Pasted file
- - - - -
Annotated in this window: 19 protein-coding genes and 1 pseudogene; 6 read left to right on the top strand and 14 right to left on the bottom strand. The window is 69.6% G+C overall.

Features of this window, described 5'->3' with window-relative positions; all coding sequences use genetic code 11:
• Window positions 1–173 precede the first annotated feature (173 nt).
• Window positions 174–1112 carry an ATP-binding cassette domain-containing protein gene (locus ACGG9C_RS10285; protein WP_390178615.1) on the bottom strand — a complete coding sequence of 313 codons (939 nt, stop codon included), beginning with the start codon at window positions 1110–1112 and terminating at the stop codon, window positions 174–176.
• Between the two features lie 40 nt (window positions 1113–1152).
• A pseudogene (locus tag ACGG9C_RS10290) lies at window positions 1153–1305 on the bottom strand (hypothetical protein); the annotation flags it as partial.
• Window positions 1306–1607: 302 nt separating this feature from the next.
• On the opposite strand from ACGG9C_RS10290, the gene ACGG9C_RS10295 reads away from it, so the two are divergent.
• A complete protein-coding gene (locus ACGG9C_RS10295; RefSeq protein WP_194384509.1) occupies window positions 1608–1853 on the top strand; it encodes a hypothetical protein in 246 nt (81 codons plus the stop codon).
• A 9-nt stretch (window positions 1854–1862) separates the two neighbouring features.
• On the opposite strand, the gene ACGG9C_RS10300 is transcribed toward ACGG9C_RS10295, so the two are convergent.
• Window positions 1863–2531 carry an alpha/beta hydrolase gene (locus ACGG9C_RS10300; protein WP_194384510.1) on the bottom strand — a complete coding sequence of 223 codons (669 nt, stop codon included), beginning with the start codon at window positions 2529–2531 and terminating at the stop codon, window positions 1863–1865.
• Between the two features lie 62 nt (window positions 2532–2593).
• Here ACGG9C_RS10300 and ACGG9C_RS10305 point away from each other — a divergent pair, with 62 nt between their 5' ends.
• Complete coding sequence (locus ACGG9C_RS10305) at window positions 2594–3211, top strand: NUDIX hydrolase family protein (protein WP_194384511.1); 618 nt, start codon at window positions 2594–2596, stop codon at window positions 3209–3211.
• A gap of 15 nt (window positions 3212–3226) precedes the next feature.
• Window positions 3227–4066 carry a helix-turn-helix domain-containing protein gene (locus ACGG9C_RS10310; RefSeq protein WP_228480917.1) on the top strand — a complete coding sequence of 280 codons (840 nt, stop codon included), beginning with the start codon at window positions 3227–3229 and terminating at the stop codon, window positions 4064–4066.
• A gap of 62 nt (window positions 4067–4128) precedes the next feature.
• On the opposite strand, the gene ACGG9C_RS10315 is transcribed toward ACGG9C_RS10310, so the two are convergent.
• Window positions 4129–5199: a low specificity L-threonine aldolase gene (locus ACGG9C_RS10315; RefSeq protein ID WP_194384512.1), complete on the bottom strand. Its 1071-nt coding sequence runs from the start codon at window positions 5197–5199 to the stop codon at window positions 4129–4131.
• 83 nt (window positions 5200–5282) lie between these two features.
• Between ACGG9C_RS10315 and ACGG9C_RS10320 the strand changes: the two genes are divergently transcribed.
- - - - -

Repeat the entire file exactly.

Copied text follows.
Annotated in this window: 19 protein-coding genes and 1 pseudogene; 6 read left to right on the top strand and 14 right to left on the bottom strand. The window is 69.6% G+C overall.

Features of this window, described 5'->3' with window-relative positions; all coding sequences use genetic code 11:
• Window positions 1–173 precede the first annotated feature (173 nt).
• Window positions 174–1112 carry an ATP-binding cassette domain-containing protein gene (locus ACGG9C_RS10285; protein WP_390178615.1) on the bottom strand — a complete coding sequence of 313 codons (939 nt, stop codon included), beginning with the start codon at window positions 1110–1112 and terminating at the stop codon, window positions 174–176.
• Between the two features lie 40 nt (window positions 1113–1152).
• A pseudogene (locus tag ACGG9C_RS10290) lies at window positions 1153–1305 on the bottom strand (hypothetical protein); the annotation flags it as partial.
• Window positions 1306–1607: 302 nt separating this feature from the next.
• On the opposite strand from ACGG9C_RS10290, the gene ACGG9C_RS10295 reads away from it, so the two are divergent.
• A complete protein-coding gene (locus ACGG9C_RS10295; RefSeq protein WP_194384509.1) occupies window positions 1608–1853 on the top strand; it encodes a hypothetical protein in 246 nt (81 codons plus the stop codon).
• A 9-nt stretch (window positions 1854–1862) separates the two neighbouring features.
• On the opposite strand, the gene ACGG9C_RS10300 is transcribed toward ACGG9C_RS10295, so the two are convergent.
• Window positions 1863–2531 carry an alpha/beta hydrolase gene (locus ACGG9C_RS10300; protein WP_194384510.1) on the bottom strand — a complete coding sequence of 223 codons (669 nt, stop codon included), beginning with the start codon at window positions 2529–2531 and terminating at the stop codon, window positions 1863–1865.
• Between the two features lie 62 nt (window positions 2532–2593).
• Here ACGG9C_RS10300 and ACGG9C_RS10305 point away from each other — a divergent pair, with 62 nt between their 5' ends.
• Complete coding sequence (locus ACGG9C_RS10305) at window positions 2594–3211, top strand: NUDIX hydrolase family protein (protein WP_194384511.1); 618 nt, start codon at window positions 2594–2596, stop codon at window positions 3209–3211.
• A gap of 15 nt (window positions 3212–3226) precedes the next feature.
• Window positions 3227–4066 carry a helix-turn-helix domain-containing protein gene (locus ACGG9C_RS10310; RefSeq protein WP_228480917.1) on the top strand — a complete coding sequence of 280 codons (840 nt, stop codon included), beginning with the start codon at window positions 3227–3229 and terminating at the stop codon, window positions 4064–4066.
• A gap of 62 nt (window positions 4067–4128) precedes the next feature.
• On the opposite strand, the gene ACGG9C_RS10315 is transcribed toward ACGG9C_RS10310, so the two are convergent.
• Window positions 4129–5199: a low specificity L-threonine aldolase gene (locus ACGG9C_RS10315; RefSeq protein ID WP_194384512.1), complete on the bottom strand. Its 1071-nt coding sequence runs from the start codon at window positions 5197–5199 to the stop codon at window positions 4129–4131.
• 83 nt (window positions 5200–5282) lie between these two features.
• Between ACGG9C_RS10315 and ACGG9C_RS10320 the strand changes: the two genes are divergently transcribed.